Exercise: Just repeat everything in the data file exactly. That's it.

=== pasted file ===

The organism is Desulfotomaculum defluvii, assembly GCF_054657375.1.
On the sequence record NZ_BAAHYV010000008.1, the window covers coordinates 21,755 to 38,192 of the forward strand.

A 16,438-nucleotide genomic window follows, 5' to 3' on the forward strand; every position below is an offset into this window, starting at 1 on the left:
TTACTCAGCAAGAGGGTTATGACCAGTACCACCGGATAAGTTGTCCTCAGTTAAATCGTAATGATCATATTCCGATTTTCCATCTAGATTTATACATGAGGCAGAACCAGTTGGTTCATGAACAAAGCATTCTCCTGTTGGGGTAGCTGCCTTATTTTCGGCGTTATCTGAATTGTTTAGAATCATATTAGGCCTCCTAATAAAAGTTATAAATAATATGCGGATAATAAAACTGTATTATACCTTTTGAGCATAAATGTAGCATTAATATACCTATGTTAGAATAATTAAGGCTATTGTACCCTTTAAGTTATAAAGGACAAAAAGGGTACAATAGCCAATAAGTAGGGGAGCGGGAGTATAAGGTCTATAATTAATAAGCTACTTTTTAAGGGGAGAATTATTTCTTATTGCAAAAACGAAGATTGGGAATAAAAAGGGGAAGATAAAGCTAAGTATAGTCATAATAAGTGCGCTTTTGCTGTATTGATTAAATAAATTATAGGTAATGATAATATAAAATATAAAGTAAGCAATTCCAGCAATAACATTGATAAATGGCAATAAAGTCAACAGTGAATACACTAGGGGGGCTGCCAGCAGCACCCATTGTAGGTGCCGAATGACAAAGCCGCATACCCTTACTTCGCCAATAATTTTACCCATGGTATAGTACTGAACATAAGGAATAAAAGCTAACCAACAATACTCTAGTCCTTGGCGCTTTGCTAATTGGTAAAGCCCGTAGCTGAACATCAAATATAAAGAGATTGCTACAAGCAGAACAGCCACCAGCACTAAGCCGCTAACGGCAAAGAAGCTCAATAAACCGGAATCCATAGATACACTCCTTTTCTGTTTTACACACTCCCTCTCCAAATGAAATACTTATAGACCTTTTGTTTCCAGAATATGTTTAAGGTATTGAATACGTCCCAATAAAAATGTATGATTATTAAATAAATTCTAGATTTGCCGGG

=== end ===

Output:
The organism is Desulfotomaculum defluvii, assembly GCF_054657375.1.
On the sequence record NZ_BAAHYV010000008.1, the window covers coordinates 21,755 to 38,192 of the forward strand.

A 16,438-nucleotide genomic window follows, 5' to 3' on the forward strand; every position below is an offset into this window, starting at 1 on the left:
TTACTCAGCAAGAGGGTTATGACCAGTACCACCGGATAAGTTGTCCTCAGTTAAATCGTAATGATCATATTCCGATTTTCCATCTAGATTTATACATGAGGCAGAACCAGTTGGTTCATGAACAAAGCATTCTCCTGTTGGGGTAGCTGCCTTATTTTCGGCGTTATCTGAATTGTTTAGAATCATATTAGGCCTCCTAATAAAAGTTATAAATAATATGCGGATAATAAAACTGTATTATACCTTTTGAGCATAAATGTAGCATTAATATACCTATGTTAGAATAATTAAGGCTATTGTACCCTTTAAGTTATAAAGGACAAAAAGGGTACAATAGCCAATAAGTAGGGGAGCGGGAGTATAAGGTCTATAATTAATAAGCTACTTTTTAAGGGGAGAATTATTTCTTATTGCAAAAACGAAGATTGGGAATAAAAAGGGGAAGATAAAGCTAAGTATAGTCATAATAAGTGCGCTTTTGCTGTATTGATTAAATAAATTATAGGTAATGATAATATAAAATATAAAGTAAGCAATTCCAGCAATAACATTGATAAATGGCAATAAAGTCAACAGTGAATACACTAGGGGGGCTGCCAGCAGCACCCATTGTAGGTGCCGAATGACAAAGCCGCATACCCTTACTTCGCCAATAATTTTACCCATGGTATAGTACTGAACATAAGGAATAAAAGCTAACCAACAATACTCTAGTCCTTGGCGCTTTGCTAATTGGTAAAGCCCGTAGCTGAACATCAAATATAAAGAGATTGCTACAAGCAGAACAGCCACCAGCACTAAGCCGCTAACGGCAAAGAAGCTCAATAAACCGGAATCCATAGATACACTCCTTTTCTGTTTTACACACTCCCTCTCCAAATGAAATACTTATAGACCTTTTGTTTCCAGAATATGTTTAAGGTATTGAATACGTCCCAATAAAAATGTATGATTATTAAATAAATTCTAGATTTGCCGGG